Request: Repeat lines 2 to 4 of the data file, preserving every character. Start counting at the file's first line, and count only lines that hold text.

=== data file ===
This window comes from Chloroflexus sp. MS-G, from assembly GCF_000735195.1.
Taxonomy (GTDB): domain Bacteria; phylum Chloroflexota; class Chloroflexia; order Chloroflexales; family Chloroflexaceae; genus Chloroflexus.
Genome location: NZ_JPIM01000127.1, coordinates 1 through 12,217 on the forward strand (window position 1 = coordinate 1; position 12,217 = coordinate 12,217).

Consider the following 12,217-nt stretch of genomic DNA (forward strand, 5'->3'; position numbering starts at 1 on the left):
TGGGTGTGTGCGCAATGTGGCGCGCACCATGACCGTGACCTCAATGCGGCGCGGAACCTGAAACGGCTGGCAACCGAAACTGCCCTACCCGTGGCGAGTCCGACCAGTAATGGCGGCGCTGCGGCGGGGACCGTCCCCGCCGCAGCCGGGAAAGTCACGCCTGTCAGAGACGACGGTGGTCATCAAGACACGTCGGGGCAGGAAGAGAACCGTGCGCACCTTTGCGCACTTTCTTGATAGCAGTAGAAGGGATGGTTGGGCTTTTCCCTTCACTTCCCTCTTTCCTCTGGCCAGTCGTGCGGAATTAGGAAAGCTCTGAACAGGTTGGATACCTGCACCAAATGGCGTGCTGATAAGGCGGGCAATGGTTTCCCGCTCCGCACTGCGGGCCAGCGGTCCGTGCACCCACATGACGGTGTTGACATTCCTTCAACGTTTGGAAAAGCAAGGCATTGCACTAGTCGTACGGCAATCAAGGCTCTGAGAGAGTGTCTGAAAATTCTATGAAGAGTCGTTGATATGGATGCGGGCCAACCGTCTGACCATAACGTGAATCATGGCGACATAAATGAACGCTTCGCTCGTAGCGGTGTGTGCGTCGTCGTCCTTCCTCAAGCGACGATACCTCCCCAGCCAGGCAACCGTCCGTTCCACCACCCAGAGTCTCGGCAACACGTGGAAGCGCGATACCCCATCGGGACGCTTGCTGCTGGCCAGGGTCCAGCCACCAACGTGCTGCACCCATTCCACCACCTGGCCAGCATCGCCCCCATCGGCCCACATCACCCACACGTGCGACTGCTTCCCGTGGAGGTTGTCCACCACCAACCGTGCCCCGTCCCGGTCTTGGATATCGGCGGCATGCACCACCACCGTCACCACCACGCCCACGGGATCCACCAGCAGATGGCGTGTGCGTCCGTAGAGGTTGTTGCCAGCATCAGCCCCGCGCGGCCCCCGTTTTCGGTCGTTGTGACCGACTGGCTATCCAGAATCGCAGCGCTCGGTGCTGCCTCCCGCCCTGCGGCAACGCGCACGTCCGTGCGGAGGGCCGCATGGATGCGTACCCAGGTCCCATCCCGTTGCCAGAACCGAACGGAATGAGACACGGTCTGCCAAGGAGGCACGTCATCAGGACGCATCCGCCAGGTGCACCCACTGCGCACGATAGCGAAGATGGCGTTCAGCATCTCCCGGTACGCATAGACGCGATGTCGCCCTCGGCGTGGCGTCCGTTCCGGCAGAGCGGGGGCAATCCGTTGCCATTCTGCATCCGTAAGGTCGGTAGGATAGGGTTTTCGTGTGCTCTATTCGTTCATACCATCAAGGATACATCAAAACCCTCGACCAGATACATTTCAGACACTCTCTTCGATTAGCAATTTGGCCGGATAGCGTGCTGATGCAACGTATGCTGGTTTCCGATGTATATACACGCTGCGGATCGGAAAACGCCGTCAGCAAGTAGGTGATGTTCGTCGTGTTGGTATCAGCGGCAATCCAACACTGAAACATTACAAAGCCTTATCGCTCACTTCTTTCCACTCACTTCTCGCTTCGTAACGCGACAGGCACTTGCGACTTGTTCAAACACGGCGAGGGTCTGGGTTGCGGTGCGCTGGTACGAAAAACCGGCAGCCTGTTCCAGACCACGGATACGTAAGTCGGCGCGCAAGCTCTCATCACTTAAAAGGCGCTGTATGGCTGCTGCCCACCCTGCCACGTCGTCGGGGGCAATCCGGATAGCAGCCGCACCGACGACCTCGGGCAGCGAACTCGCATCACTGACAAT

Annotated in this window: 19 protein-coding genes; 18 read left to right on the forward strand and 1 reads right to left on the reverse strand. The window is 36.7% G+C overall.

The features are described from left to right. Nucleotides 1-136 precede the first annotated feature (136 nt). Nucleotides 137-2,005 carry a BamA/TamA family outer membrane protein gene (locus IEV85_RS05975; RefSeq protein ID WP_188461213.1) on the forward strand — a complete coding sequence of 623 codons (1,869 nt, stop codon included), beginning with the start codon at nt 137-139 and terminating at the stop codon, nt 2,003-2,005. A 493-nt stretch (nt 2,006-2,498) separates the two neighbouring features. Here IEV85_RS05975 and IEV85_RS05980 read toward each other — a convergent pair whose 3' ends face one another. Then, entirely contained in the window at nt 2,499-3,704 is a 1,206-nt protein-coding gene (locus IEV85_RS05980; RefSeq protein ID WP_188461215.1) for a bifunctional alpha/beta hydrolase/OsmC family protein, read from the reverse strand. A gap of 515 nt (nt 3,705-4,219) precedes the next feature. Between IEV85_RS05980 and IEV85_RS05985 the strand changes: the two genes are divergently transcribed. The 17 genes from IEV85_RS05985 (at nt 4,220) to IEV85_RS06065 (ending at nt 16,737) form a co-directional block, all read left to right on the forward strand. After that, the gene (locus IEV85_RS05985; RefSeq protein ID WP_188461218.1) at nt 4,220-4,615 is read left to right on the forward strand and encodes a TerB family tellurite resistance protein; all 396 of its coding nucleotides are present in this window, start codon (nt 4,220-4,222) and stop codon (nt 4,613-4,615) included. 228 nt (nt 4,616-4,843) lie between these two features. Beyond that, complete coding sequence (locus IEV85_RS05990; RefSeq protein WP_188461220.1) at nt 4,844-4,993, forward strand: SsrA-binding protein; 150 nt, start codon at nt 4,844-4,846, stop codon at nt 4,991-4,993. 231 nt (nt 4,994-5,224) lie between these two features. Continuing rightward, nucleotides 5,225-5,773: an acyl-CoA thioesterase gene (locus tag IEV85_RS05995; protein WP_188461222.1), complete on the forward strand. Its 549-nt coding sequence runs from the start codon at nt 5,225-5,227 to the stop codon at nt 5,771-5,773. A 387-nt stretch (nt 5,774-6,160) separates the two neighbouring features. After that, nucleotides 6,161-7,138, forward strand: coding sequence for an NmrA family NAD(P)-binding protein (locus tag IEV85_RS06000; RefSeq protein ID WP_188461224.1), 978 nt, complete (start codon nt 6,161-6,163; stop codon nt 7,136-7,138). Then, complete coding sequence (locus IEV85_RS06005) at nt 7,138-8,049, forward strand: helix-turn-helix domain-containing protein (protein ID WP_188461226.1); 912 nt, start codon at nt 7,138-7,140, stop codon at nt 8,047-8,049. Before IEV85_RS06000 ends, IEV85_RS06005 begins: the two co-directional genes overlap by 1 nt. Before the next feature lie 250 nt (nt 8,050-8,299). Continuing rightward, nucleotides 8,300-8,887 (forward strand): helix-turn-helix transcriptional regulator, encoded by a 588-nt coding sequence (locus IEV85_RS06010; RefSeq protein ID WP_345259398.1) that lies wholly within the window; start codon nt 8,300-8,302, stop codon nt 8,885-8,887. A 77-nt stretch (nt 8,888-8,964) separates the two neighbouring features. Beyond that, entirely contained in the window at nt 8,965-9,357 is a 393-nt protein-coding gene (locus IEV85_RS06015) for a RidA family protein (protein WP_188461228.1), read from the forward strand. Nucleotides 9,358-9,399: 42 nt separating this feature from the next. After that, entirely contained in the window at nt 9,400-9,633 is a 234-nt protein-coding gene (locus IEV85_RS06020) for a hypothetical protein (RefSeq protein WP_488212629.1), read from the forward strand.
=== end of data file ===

Taxonomy (GTDB): domain Bacteria; phylum Chloroflexota; class Chloroflexia; order Chloroflexales; family Chloroflexaceae; genus Chloroflexus.
Genome location: NZ_JPIM01000127.1, coordinates 1 through 12,217 on the forward strand (window position 1 = coordinate 1; position 12,217 = coordinate 12,217).

Consider the following 12,217-nt stretch of genomic DNA (forward strand, 5'->3'; position numbering starts at 1 on the left):